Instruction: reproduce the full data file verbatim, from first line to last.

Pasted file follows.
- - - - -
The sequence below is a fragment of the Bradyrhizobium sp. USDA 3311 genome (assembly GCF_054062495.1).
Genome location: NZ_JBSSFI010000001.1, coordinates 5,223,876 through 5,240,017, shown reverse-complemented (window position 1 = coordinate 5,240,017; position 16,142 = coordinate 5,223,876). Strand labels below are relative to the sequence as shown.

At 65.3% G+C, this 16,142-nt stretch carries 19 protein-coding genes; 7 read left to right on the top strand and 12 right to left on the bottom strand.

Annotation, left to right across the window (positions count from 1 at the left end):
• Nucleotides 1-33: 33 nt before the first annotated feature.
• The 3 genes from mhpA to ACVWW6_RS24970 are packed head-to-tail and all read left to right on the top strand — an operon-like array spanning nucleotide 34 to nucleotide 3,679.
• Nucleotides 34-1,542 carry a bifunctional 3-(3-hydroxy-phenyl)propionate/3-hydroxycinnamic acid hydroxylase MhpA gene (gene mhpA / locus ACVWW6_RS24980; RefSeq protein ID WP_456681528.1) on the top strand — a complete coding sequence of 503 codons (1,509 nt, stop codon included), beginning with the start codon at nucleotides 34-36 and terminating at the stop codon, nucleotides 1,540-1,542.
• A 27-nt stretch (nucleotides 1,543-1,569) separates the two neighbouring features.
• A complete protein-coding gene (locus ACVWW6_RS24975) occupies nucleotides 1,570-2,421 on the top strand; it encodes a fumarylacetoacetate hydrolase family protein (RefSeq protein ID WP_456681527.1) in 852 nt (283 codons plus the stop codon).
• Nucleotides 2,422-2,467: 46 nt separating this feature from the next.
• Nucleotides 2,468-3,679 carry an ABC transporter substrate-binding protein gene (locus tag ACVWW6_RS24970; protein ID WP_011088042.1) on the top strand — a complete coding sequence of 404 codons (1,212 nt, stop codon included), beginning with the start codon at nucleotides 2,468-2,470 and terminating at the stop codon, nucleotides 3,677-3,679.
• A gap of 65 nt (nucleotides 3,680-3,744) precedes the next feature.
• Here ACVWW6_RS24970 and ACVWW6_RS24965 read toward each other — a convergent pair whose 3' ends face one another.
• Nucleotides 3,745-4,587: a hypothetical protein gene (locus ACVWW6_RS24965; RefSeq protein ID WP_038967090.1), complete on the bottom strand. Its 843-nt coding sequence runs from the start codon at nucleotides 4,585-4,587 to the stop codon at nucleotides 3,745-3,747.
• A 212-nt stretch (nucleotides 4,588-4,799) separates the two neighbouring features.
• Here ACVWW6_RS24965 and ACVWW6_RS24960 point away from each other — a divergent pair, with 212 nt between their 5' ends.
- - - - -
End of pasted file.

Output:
The sequence below is a fragment of the Bradyrhizobium sp. USDA 3311 genome (assembly GCF_054062495.1).
Genome location: NZ_JBSSFI010000001.1, coordinates 5,223,876 through 5,240,017, shown reverse-complemented (window position 1 = coordinate 5,240,017; position 16,142 = coordinate 5,223,876). Strand labels below are relative to the sequence as shown.

At 65.3% G+C, this 16,142-nt stretch carries 19 protein-coding genes; 7 read left to right on the top strand and 12 right to left on the bottom strand.

Annotation, left to right across the window (positions count from 1 at the left end):
• Nucleotides 1-33: 33 nt before the first annotated feature.
• The 3 genes from mhpA to ACVWW6_RS24970 are packed head-to-tail and all read left to right on the top strand — an operon-like array spanning nucleotide 34 to nucleotide 3,679.
• Nucleotides 34-1,542 carry a bifunctional 3-(3-hydroxy-phenyl)propionate/3-hydroxycinnamic acid hydroxylase MhpA gene (gene mhpA / locus ACVWW6_RS24980; RefSeq protein ID WP_456681528.1) on the top strand — a complete coding sequence of 503 codons (1,509 nt, stop codon included), beginning with the start codon at nucleotides 34-36 and terminating at the stop codon, nucleotides 1,540-1,542.
• A 27-nt stretch (nucleotides 1,543-1,569) separates the two neighbouring features.
• A complete protein-coding gene (locus ACVWW6_RS24975) occupies nucleotides 1,570-2,421 on the top strand; it encodes a fumarylacetoacetate hydrolase family protein (RefSeq protein ID WP_456681527.1) in 852 nt (283 codons plus the stop codon).
• Nucleotides 2,422-2,467: 46 nt separating this feature from the next.
• Nucleotides 2,468-3,679 carry an ABC transporter substrate-binding protein gene (locus tag ACVWW6_RS24970; protein ID WP_011088042.1) on the top strand — a complete coding sequence of 404 codons (1,212 nt, stop codon included), beginning with the start codon at nucleotides 2,468-2,470 and terminating at the stop codon, nucleotides 3,677-3,679.
• A gap of 65 nt (nucleotides 3,680-3,744) precedes the next feature.
• Here ACVWW6_RS24970 and ACVWW6_RS24965 read toward each other — a convergent pair whose 3' ends face one another.
• Nucleotides 3,745-4,587: a hypothetical protein gene (locus ACVWW6_RS24965; RefSeq protein ID WP_038967090.1), complete on the bottom strand. Its 843-nt coding sequence runs from the start codon at nucleotides 4,585-4,587 to the stop codon at nucleotides 3,745-3,747.
• A 212-nt stretch (nucleotides 4,588-4,799) separates the two neighbouring features.
• Here ACVWW6_RS24965 and ACVWW6_RS24960 point away from each other — a divergent pair, with 212 nt between their 5' ends.